Denmark and the southern superpowers, Spain or Italy, will expose Southgate’s side to a much hotter test, but they have improved rapidly, through the Germany and Ukraine matches, and now return to Wembley for the climax of this far-flung jamboree. Southgate’s supposedly “cautious” gameplan has been vindicated. An infectious confidence now runs through this squad.

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The dream of international football is that players can live out their childhood fantasies in the most sacred jersey they can ever wear. No England player has felt the full thrill of that calling since 1966. It won’t be easy for Southgate’s lot to make that final jump. Already, though, his 2021 team are achieving personal highs on this cobbled-together tournament stage.

Harry Kane had still not scored 84 minutes into his fourth match – against Germany in the round of 16. Then he scored twice in nine minutes – once in London, and again in Rome, 3m 34 secs into the Ukraine game. Then he added another to end the evening one behind Gary Lineker’s England tournament record of 10.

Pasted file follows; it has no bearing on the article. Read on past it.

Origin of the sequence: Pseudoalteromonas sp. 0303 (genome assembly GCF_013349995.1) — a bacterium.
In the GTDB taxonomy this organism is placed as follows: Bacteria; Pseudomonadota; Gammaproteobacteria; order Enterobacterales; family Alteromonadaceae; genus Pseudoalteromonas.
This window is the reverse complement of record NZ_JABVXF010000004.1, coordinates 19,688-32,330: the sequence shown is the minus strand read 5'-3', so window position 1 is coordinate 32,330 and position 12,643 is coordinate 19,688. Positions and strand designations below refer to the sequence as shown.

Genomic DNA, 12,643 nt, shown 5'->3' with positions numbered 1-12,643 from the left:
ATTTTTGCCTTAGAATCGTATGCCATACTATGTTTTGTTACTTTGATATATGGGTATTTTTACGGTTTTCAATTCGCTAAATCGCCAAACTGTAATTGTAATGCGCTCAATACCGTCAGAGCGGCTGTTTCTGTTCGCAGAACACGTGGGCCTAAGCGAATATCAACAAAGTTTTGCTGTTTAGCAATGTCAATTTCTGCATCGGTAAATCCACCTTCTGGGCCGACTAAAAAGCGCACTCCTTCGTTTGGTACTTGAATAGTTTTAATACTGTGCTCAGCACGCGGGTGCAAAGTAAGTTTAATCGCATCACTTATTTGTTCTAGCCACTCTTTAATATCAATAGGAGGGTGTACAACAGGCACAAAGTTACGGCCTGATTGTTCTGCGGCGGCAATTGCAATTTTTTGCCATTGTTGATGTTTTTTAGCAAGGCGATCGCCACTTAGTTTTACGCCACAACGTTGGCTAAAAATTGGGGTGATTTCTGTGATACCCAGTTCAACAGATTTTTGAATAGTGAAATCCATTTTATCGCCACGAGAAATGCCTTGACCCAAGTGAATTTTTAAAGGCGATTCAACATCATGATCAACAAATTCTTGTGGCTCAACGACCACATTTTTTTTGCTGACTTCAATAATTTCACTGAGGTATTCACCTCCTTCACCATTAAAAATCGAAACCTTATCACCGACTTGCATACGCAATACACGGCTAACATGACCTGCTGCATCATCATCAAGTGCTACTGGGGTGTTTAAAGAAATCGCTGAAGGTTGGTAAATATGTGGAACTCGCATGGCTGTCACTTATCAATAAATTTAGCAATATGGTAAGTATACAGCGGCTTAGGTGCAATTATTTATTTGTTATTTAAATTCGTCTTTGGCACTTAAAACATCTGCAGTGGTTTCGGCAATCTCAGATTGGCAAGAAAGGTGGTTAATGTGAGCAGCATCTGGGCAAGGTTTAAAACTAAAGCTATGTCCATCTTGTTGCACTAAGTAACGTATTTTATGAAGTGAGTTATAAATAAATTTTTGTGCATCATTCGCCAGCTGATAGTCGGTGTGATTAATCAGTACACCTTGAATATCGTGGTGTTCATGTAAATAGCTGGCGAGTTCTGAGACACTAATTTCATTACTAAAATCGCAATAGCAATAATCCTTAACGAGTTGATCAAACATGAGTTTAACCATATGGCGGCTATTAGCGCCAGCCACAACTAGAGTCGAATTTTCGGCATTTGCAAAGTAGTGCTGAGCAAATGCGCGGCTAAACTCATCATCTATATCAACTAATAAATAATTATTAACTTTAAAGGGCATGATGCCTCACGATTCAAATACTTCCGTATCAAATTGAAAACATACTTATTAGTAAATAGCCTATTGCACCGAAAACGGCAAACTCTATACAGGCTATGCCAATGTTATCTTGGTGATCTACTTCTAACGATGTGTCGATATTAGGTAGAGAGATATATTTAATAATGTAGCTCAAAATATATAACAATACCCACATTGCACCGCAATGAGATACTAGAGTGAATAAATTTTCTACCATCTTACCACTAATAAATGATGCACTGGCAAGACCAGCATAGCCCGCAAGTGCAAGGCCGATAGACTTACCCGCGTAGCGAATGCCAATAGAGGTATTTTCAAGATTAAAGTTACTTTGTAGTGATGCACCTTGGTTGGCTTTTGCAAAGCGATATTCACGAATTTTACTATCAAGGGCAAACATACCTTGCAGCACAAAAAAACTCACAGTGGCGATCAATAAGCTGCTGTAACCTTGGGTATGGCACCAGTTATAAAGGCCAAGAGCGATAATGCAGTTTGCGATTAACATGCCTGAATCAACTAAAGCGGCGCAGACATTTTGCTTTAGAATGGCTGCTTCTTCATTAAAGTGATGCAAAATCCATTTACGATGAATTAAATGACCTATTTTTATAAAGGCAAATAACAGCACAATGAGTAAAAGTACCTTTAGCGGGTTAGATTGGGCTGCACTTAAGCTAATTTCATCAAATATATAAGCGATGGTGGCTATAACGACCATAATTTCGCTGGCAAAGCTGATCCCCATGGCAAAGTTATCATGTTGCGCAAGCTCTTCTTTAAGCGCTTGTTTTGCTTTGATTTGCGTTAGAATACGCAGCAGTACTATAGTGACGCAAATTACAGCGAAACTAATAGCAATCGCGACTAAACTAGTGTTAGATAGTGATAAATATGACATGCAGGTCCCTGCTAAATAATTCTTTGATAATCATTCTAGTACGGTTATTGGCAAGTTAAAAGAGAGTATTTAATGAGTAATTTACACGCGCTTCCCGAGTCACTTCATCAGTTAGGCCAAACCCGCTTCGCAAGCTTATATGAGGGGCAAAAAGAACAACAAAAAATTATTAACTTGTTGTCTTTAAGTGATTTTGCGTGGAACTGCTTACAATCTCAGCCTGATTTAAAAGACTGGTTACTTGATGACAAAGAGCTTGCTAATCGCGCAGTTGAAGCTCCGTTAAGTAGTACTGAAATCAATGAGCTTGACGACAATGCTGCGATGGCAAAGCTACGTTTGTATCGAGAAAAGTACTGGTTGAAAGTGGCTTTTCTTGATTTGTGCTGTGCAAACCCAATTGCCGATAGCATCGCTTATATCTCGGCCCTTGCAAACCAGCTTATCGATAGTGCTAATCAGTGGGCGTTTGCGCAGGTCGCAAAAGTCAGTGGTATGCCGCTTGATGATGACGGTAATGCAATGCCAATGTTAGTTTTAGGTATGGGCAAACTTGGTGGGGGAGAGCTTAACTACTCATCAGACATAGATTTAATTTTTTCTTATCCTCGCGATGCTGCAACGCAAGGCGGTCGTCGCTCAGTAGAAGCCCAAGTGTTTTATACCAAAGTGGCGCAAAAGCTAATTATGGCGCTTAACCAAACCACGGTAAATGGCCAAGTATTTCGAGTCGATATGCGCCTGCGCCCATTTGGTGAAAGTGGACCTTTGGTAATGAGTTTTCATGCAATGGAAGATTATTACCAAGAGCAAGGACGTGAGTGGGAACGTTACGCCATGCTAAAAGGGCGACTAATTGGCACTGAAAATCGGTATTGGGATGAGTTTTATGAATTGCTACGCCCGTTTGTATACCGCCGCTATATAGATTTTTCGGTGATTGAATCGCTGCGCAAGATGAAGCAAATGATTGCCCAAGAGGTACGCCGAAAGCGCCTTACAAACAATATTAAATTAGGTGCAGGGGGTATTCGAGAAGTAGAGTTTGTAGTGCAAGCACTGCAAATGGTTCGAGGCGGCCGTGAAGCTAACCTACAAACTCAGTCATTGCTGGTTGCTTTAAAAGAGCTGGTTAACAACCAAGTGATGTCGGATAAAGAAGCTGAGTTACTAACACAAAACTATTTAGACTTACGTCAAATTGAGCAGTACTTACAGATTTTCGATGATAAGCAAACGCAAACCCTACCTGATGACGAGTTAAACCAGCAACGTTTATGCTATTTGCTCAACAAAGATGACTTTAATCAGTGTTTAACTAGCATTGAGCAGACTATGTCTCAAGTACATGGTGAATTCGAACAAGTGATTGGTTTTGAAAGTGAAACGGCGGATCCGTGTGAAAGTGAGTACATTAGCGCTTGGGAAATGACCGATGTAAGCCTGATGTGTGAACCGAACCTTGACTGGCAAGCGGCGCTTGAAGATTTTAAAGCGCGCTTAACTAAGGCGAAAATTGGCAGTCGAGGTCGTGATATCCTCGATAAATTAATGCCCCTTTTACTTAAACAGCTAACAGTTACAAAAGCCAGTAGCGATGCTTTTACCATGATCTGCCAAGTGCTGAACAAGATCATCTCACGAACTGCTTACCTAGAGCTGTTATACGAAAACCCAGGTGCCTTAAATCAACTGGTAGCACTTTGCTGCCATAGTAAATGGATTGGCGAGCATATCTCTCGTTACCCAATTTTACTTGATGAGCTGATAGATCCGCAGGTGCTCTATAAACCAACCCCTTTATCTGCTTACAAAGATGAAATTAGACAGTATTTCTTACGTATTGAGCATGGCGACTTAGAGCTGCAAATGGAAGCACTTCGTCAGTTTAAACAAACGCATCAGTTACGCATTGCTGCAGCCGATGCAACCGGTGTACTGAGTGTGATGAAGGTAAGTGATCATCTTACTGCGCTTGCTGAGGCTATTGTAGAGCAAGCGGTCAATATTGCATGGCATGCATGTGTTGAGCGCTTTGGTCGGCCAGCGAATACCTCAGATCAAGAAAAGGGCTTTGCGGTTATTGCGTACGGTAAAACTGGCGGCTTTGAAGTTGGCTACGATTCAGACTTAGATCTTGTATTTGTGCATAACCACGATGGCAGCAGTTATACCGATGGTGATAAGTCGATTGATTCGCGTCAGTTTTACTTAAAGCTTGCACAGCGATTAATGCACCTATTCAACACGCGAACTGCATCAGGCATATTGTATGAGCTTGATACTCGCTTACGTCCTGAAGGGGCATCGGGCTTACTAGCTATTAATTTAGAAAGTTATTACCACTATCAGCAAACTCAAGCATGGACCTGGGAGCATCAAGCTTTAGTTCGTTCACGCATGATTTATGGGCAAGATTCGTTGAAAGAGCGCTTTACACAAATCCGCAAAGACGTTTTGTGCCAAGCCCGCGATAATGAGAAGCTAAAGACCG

Harry Maguire and Jordan Henderson came into Euro 2020 in recovery mode, with many grumbling that they shouldn’t be here. Wayne Rooney, David Beckham, Bryan Robson and Ledley King were haunting examples of the dangers of picking players coming back from injury. Maguire missed the Croatia and Scotland games but stepped back in against the Czech Republic as if his ankle had never been hurt. A minute into the second-half in Rome, Maguire rose to meet a perfect Luke Shaw free-kick and headed England’s second.

And consider Shaw, who’s keeping a Champions League winning left-back (Ben Chilwell) out of Southgate’s team and was in the wilderness at Manchester United under Jose Mourinho. Hostilities between Shaw and Mourinho flared again, with Shaw calling out, in the England camp, Mourinho’s apparent obsession with him. He crossed the ball beautifully in Rome. Next season he will be playing at United with Jadon Sancho, another who has had to fight his way into Southgate’s starting XI but was assured from the start in Italy.